2. Poly Haze

When using polymeric sand, something known as poly haze can occur. This is when the residue from the sand sticks to the top of the pavers, thus causing white marks. This is simply not an issue that happens within EnviroSand. EnviroSand leaves no such residue behind.

3. Safety Concerns

EnviroSand is safe for the environment and people due to its plant-based binder. However, because polymeric sand contains a lot of silica, inhaling too much of it can lead to a silica-induced lung disease known as silicosis.

4. The Texture and Final Result

Polymeric sand, when it dries and cures, forms a rock-hard monolithic substance. It’s one large piece and it is solid. EnviroSand, on the other hand, is not nearly as solid. It does get quite hard, but it’s actually more of a doughy substance. It retains a whole lot of flexibility.

5. Durability and Longevity

In terms of simple durability and longevity, EnviroSand will be maintenance-free for around two to three years, if not longer. On the other hand, polymeric sand can last for up to 10 or even 15 years before it needs to be replaced. However, as you will see below, EnviroSand is much easier to maintain.

6. Water Permeability

One of the biggest differences here is that polymeric sand is not water permeable. Water will pool up on top of it. EnviroSand, on the other hand, is water permeable, so water can flow away.

7. Weed Resistance

Polymeric sand will eventually crack, thus allowing weeds to grow through. EnviroSand does not crack, and will therefore not allow weeds to grow through. It is extremely weed resistant.

8. Flexibility

EnviroSand also remains extremely flexible when dried. This allows for greater durability and other benefits. Polymeric sand does not remain flexible once dry.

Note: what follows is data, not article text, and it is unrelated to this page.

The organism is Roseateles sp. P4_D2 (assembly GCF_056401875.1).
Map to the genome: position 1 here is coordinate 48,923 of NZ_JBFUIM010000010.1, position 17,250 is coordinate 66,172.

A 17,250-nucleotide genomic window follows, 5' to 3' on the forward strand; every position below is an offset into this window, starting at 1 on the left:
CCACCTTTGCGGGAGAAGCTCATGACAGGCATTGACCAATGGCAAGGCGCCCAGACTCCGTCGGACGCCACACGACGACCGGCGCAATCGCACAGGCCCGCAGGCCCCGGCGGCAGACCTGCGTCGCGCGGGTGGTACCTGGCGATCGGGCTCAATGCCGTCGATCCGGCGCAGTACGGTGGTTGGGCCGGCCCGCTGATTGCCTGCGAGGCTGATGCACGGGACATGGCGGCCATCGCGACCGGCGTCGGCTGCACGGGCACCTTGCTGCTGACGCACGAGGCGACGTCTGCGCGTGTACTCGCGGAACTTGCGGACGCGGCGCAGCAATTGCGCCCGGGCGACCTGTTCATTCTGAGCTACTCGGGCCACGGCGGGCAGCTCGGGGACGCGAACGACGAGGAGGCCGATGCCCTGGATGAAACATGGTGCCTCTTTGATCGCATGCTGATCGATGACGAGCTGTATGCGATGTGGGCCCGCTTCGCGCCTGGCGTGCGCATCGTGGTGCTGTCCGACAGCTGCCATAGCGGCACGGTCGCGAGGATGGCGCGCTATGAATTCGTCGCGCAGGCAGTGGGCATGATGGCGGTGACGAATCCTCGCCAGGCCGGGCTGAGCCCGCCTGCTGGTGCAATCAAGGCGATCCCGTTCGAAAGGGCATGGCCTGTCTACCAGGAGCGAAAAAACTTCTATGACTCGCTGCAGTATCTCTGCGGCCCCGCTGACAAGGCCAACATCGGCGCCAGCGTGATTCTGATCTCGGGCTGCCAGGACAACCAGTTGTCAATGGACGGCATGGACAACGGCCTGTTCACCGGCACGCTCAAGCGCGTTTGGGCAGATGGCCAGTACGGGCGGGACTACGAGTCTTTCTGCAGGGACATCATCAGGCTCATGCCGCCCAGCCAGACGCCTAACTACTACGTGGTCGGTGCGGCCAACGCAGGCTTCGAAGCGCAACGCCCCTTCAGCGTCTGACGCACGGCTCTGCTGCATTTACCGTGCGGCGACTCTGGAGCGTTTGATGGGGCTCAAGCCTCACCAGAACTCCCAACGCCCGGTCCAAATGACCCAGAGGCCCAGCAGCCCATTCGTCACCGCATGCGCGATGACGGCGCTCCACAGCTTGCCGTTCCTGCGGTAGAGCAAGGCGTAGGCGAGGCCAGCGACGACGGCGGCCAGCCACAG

9. Ease of Maintenance – Topping Up

The best part about EnviroSand is the fact that you can easily top it up. When EnviroSand gets wet, it forms a gel-like substance. This, therefore, allows you to apply new sand on top of the old sand.

You simply have to make the whole mass wet, and it will all adhere to each other. As we said, EnviroSand is extremely easy to maintain. This is absolutely not something that can be done with polymeric sand.

EnviroSand vs. Polymeric Sand: Which of the Two Should You Use?

When it comes down to it, EnviroSand is better than polymeric sand in more or less every way. It’s easier to maintain, it’s water permeable, more weed resistant, more flexible, much safer, and more eco-friendly, and it doesn’t cause poly haze either. That said, polymeric sand does tend to be a bit longer-lasting, and much cheaper too, which can be a large factor when it comes to decision making.

Summary

EnviroSand and polymeric sand are excellent choices for sealing pavers. Now that you have all of the relevant information, you can make an informed choice between the two.

How Does Polymeric Sand Compare with Other Materials?

Read the articles below to see how polymeric sand compares with: